This section is from "Scientific American Supplement Volumes 275, 286, 288, 299, 303, 312, 315, 324, 344 and 358". Also available from Amazon: Scientific American Reference Book.
MESSRS. SCHULZ, KNAUDT & Co., of Essen, who are making an application of corrugated iron in the construction of the interior flues of steam boilers, have devised a new mill for the manufacture of this form of iron plates, and which is represented in the accompanying cut, taken from the Deutsche Industrie Zeitung. The supports of the two accessory cylinders, F F, rest on two slides, G G, which move along the oblique guides, H H. As a consequence of this arrangement, when the cylinders, F F, are caused to approach the cylinder, D, both are raised at the same instant.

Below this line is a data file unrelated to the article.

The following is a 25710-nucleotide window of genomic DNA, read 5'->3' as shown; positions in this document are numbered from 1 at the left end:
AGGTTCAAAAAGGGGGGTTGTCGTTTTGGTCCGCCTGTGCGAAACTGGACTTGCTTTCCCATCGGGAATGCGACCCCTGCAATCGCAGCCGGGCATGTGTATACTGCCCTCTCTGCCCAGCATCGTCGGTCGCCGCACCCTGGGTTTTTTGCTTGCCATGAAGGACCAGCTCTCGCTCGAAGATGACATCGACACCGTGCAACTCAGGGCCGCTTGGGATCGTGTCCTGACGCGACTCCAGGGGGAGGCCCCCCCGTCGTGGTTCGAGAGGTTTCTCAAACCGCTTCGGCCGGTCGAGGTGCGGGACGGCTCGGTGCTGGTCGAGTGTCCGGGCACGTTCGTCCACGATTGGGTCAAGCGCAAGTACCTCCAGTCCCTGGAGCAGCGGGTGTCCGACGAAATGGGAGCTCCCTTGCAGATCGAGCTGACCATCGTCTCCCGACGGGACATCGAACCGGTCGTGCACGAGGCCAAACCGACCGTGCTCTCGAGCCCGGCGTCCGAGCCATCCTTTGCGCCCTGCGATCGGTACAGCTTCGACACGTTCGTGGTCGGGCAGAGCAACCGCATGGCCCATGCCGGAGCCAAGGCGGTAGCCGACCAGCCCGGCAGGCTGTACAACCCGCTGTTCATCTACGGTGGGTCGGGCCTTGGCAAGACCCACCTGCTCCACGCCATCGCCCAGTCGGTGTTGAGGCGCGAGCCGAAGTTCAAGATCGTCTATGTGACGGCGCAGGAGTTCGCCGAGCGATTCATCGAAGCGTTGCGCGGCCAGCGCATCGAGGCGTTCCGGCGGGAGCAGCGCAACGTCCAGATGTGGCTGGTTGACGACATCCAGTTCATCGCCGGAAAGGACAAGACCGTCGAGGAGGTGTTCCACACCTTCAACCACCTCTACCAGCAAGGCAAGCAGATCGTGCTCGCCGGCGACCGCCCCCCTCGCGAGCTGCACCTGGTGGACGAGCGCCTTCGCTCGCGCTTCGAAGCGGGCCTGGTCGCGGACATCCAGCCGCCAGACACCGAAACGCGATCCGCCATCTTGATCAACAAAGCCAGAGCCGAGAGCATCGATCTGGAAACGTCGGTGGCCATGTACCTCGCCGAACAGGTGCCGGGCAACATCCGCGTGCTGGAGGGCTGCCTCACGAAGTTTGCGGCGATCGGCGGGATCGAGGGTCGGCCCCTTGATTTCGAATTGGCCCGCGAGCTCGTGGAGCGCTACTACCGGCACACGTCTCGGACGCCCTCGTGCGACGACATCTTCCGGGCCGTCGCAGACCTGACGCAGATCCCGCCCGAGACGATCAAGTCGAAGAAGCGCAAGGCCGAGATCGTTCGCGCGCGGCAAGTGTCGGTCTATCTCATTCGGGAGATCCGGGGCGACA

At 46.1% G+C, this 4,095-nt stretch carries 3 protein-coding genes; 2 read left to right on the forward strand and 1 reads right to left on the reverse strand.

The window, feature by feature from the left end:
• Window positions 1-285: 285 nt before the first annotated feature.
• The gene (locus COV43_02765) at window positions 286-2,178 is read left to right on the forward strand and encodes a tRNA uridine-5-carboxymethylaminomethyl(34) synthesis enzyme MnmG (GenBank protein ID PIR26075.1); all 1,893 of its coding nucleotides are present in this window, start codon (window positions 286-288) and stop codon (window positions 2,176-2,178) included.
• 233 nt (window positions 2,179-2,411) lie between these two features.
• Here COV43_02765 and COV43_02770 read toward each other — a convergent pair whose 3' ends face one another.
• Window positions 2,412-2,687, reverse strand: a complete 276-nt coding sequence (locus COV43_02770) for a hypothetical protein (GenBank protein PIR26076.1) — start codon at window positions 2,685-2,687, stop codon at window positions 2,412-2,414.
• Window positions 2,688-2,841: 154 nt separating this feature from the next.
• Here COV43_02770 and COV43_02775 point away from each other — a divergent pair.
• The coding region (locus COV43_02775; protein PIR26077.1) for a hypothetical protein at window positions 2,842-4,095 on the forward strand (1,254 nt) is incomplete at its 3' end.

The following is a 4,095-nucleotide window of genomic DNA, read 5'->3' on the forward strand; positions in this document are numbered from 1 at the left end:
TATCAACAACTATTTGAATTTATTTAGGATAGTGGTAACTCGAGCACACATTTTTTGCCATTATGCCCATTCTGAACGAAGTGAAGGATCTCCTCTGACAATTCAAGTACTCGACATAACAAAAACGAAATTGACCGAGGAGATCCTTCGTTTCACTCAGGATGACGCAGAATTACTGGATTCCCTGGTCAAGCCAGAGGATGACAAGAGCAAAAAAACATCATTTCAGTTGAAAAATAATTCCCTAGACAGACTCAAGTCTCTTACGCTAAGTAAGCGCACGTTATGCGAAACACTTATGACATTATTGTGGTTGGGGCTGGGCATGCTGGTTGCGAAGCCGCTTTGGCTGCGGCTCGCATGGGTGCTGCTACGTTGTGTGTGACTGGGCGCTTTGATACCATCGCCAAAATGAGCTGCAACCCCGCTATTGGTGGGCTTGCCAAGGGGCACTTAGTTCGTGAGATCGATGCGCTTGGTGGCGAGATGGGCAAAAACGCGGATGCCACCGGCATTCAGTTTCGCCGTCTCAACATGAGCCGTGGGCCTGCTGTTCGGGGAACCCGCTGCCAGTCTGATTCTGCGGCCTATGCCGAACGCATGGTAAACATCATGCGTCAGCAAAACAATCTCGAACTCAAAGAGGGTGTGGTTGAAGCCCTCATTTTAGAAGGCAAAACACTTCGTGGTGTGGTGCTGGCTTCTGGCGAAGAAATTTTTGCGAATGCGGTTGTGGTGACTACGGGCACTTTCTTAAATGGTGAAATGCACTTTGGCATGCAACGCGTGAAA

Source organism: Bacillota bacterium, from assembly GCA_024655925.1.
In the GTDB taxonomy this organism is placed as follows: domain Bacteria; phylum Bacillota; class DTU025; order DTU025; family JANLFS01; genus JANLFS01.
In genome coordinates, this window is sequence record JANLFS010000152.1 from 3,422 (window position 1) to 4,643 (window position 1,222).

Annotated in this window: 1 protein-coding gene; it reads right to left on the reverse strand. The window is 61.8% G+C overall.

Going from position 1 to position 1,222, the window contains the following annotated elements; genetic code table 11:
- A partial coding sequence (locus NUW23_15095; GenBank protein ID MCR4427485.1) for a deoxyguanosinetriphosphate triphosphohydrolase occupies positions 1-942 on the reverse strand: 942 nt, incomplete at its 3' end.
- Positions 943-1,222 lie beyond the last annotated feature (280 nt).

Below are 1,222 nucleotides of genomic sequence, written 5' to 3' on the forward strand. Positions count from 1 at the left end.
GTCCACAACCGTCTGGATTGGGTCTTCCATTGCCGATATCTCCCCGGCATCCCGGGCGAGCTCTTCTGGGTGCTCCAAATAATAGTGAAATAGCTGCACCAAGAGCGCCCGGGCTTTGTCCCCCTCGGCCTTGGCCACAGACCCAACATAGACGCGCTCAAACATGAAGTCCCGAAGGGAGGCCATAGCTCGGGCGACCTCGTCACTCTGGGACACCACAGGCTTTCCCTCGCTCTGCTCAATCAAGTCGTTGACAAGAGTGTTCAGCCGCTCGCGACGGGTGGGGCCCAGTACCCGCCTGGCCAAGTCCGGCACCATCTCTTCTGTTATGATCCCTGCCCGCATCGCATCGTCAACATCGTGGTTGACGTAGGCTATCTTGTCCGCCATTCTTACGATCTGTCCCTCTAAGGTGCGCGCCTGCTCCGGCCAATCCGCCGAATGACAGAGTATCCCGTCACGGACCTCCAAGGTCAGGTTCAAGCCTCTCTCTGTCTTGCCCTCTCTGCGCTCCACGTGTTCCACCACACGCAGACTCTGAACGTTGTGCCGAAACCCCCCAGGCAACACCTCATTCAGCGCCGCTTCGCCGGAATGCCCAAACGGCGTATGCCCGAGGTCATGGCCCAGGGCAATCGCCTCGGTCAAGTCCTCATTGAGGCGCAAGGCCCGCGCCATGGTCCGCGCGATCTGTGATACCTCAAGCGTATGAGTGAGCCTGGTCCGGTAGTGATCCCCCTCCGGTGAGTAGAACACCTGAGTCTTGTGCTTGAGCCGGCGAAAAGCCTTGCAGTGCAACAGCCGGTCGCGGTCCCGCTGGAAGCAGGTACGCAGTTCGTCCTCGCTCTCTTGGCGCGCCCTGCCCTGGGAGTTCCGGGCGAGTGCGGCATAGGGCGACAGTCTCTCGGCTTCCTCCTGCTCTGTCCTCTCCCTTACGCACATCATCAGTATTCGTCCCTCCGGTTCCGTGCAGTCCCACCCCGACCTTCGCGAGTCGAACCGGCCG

When the cylinders, F, occupy the position represented in the engraving by unbroken lines, the flat plate, O, is simply submitted to pressure between the cylinders, D and P, the cylinders, F F, then merely acting as guides. But when, while the plate is being thus flattened between the principal cylinders, the accessory cylinders are caused to rise, the plate is curved as shown by the dotted lines, O' O'. To obtain a uniformity in the position of the two cylinders, F F, the following mechanism is employed: Each cylinder has an axle, to which is affixed a crank, Q, connected by means of a rod, R, with the slide, G. These axles are also provided with toothed sectors, L L, which gear with two screws, L L, whose threads run in opposite directions. These screws are mounted on a shaft, N, which may be revolved by any suitable arrangement.
ROLLING MILL FOR MAKING CORRUGATED IRON